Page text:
Hospitals Grapple with Security Measures after New York Shooting

Hospitals Grapple with Security Measures after New York Shooting

A man defied security measures to kill his bedridden wife and himself, rattling hospital staff.

A woman and her husband died from an apparent murder-suicide at the Westchester Medical Center on Aug. 8. Authorities say the shooter wanted to end his wife’s suffering.

The suspect was at the hospital visiting his wife. He brought a licensed .38-caliber revolver with him into the room, shooting her and then himself after leaving a note indicating his intentions. Police responded to the active-shooter call at 9:39 A.M. Within 90 minutes, the lockdown on the building was lifted, and operations had fully resumed by the afternoon.

Westchester Medical Center has security measures including armed guards, but has no metal detectors, which authorities believe is how the suspect was able to smuggle the revolver inside. Most hospital security is focused around the entrance and emergency rooms, not long-term care.

Hospitals across the Northeast have been struggling to beef up security following a recent trend of shootings, especially a June 2017 shooting where an ex-employee in a Bronx area hospital killed a doctor and wounded six others.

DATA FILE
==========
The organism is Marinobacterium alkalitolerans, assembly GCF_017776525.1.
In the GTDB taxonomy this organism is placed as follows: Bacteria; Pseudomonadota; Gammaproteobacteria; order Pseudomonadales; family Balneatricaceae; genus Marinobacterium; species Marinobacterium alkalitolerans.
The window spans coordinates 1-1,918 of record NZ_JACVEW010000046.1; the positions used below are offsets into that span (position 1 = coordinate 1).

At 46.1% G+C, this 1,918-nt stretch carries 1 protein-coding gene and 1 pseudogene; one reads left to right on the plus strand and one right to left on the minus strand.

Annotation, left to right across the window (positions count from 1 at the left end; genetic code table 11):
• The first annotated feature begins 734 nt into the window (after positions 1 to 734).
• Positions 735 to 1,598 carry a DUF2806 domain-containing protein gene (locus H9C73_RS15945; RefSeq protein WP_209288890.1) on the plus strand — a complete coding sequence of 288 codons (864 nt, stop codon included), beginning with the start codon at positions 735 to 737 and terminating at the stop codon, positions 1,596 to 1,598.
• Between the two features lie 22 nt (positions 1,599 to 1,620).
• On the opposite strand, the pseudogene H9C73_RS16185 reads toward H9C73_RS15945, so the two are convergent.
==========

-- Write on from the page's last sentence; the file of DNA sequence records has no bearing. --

Popular methods of increasing security include metal detectors, required guest passes with an identification process, and even armed guards. Some hospitals have even begun hiring police officers to provide extra security.

Hospitals provide security coordinators with many complex problems. There are normally large populations of elderly or immobile patients, which can persuade staff to stay with them and fail to evacuate during active-shooter scenarios. Hospitals also tend to have many entrances, with people coming and going regularly.

Westchester Medical Center officials say they will be reviewing security practices in the wake of this incident.

About the Author

Jordan Lutke is an intern with 1105 Media.

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